by Emily Dickinson
As imperceptibly as Grief
The Summer lapsed away—
Too imperceptible at last
To see like Perfidy—
A Quietness distilled
As Twilight long begun,
Or Nature spending with herself
The Dusk drew earlier in—
The Morning foreign shone—
A courteous, yet harrowing Grace,
As Guest, that would be gone—
And thus, without a Wing
Or service of a Keel
Our Summer made her light escape
Into the Beautiful—
I have chosen this poem because I am a nostalgic, and especially this year, as summer’s close brings with it the end of my glorious sabbatical. For me, this poem captures the way the endings--of summer, of many things--feel.
I am not a Dickinson scholar. I am much more an ardent admirer. She is, for me, like an idolized but peculiar relative in whose company I long to be, but whom I never understand much better for having spent time with. Sometimes I am utterly unable to make sense of her poems and other times, as in this poem, my whole body understands immediately and intuitively the feeling the poem addresses.
To start, what about that first simile? Summer does creep imperceptibly away. As does grief. But the lessening of grief is a relief—days later we realize we haven’t cried for our lost one. But the creeping away of summer causes a form of grief for the speaker, so the simile is a bit odd. The leaving is the same, yes, but one absence is comfort and the other is not.
Then look at the next choices. “The Summer” is this past particular one, in the past tense where the poem is located (not “a summer”), but not yet, as it later becomes, “our summer.” The verb “lapsed” also works in surprising ways. I misremember this line always as “The Summer slipped away.” But lapsed is so much the better choice, meaning as it does “to fall away by degree” and also a fall from grace. Grace, like “our summer”, will appear much later in the poem. (Not to mention that “lapsed” is sonically more surprising and interesting than the alliterative “slipped” would be; lapsed keeps the “s” sound but pushes it to the middle.)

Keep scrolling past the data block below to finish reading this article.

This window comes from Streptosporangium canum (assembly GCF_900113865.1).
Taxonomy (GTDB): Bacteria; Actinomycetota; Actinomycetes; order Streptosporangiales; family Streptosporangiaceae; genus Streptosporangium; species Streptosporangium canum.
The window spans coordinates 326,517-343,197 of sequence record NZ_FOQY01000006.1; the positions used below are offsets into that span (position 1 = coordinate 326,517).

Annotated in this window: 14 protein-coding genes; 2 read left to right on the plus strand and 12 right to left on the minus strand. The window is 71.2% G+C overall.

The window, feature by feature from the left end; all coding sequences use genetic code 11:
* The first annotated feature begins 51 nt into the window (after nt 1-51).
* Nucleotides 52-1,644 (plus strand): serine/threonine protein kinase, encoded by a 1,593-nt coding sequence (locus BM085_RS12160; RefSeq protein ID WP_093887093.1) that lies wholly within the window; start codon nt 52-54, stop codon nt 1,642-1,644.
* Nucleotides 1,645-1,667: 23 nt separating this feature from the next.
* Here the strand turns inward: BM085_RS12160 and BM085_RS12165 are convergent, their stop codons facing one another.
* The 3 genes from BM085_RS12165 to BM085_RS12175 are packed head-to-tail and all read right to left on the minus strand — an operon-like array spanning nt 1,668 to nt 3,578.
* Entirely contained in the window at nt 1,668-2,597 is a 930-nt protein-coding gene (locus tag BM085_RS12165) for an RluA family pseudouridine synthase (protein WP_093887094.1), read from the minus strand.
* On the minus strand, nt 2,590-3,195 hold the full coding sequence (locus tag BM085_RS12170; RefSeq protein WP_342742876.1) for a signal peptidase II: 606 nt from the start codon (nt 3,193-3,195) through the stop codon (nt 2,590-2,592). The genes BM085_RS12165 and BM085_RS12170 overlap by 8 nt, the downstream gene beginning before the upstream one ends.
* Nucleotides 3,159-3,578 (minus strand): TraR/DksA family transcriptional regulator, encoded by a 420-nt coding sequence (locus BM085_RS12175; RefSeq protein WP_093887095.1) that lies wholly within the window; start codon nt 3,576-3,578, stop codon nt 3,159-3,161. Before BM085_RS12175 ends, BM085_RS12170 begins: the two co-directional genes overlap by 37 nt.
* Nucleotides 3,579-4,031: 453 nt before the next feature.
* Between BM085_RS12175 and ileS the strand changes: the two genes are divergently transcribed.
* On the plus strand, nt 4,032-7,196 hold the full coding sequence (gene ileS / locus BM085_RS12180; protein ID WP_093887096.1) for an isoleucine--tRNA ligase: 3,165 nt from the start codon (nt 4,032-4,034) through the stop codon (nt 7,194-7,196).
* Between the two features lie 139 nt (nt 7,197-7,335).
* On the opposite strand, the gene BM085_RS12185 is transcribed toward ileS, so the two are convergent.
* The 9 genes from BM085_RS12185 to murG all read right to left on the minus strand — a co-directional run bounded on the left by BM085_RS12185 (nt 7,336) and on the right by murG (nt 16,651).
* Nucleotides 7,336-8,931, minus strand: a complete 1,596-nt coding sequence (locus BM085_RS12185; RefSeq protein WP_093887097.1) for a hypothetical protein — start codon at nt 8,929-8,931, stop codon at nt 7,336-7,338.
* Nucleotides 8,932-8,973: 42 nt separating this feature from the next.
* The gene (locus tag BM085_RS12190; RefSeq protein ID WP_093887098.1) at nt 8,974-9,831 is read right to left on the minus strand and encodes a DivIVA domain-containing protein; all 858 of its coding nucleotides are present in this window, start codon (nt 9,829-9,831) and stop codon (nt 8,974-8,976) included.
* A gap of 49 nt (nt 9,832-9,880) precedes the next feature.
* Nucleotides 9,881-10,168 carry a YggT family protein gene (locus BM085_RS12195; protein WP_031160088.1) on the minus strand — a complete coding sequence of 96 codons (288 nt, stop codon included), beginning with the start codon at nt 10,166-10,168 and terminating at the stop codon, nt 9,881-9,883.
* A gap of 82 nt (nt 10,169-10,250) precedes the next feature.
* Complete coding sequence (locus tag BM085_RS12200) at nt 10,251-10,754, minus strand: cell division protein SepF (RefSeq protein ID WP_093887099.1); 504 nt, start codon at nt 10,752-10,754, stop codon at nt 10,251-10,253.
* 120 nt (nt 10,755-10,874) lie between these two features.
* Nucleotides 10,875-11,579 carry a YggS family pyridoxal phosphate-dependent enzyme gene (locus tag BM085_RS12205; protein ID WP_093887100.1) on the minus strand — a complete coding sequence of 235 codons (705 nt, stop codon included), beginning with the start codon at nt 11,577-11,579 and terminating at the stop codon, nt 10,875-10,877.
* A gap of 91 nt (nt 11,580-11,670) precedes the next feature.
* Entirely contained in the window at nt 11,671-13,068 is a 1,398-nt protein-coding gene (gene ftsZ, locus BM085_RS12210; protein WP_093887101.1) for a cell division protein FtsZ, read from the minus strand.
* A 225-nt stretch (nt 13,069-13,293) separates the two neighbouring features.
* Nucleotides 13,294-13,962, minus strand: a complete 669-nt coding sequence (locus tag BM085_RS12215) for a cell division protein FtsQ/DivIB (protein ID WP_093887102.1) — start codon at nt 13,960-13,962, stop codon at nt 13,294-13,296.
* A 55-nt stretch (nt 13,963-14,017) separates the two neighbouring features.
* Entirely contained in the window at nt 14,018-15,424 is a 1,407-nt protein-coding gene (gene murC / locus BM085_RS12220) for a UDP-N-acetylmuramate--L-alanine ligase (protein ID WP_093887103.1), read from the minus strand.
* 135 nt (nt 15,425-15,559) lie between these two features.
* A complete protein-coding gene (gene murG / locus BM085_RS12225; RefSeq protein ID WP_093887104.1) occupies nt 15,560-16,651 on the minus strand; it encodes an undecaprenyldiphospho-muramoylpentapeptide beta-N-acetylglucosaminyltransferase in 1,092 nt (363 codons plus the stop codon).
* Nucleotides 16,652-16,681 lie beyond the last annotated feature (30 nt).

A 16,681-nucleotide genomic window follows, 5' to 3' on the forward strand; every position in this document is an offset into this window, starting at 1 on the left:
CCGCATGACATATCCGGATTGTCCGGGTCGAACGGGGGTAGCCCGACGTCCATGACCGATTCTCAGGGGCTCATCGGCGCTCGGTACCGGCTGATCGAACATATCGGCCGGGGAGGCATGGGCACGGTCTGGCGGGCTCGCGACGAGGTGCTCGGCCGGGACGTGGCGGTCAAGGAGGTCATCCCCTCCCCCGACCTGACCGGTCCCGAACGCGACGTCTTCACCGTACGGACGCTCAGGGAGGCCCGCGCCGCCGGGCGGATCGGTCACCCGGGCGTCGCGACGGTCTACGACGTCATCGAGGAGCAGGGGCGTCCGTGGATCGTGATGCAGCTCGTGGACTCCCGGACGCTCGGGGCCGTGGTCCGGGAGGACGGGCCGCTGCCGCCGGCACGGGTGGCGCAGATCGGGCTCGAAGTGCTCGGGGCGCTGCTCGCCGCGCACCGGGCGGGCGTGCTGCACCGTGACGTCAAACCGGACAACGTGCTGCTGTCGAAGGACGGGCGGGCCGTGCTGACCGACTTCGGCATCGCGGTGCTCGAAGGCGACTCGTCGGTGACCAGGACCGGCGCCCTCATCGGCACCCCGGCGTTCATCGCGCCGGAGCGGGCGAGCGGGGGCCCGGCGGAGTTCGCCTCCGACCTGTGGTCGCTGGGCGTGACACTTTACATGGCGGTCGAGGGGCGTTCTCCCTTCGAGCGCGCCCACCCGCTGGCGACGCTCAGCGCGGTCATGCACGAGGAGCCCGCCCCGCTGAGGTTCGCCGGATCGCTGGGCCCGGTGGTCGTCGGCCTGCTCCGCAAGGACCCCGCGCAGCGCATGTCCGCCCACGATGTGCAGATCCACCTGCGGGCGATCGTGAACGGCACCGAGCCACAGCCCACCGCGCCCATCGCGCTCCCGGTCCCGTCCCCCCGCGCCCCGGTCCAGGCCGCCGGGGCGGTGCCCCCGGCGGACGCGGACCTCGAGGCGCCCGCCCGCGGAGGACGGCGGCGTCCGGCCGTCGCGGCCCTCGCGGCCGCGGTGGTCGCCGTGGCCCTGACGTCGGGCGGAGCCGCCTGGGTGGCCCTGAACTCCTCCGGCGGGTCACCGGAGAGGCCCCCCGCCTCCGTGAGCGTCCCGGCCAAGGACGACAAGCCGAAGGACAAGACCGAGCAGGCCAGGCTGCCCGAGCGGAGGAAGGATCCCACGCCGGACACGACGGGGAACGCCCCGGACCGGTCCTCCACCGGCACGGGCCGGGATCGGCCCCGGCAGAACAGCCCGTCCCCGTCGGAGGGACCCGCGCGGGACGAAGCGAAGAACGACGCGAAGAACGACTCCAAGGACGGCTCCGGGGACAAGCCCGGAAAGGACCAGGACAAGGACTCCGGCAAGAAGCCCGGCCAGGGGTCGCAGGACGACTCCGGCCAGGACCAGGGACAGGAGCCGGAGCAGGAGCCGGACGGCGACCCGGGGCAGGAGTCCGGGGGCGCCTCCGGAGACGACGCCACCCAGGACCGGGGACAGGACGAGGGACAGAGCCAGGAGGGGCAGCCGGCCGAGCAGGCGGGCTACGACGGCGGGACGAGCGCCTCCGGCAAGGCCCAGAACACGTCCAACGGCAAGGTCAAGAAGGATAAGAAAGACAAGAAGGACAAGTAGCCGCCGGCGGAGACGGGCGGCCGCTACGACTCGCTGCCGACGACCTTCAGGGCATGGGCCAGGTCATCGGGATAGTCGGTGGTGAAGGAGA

This slipping, the speaker tells us, was so imperceptible that it couldn’t be a form of betrayal, of “perfidy.” And then she faces the difficult task of describing something she has claimed is imperceptible. If it can’t be sensed or understood, how can it be described? The poem really could be broken into four four-line stanzas. The middle two stanzas are where Dickinson takes on the task of describing the passing of time. “Twilight” begins earlier, “dusk” draws “earlier in”. Such changes are by degree and are subtle; the natural world often moves in time too slow for the human mind to catch it. Only later do we realize the season has shifted. And by that point, it feels a bit like betrayal.
The summer has been a guest, and guests must eventually leave. Her leaving couldn’t really be a surprise. But even so, somehow there is something “harrowing” about the “Grace” that, like a guest, “would be gone.” What might a harrowing grace be? A distressing beauty? A troubled divine love? And summer has become female and ours (“our summer”), personifying and personalizing the loss even more.
The last stanza doesn’t resolve these questions but turns away from them. Summer is perceptible, if her leaving is not, and even without a clear means of transport, she still makes her escape—though it is “light”—into the “beautiful.”
I would never claim to know what Dickinson might have meant by anything, and I am bold in claiming her as a favored, strange auntie. But I understand these last lines somewhere near my solar plexus. We can’t help feeling grief for summer’s passing—for time’s passing—but we also must recognize that such passage provides light and beauty. Even when our hearts protest.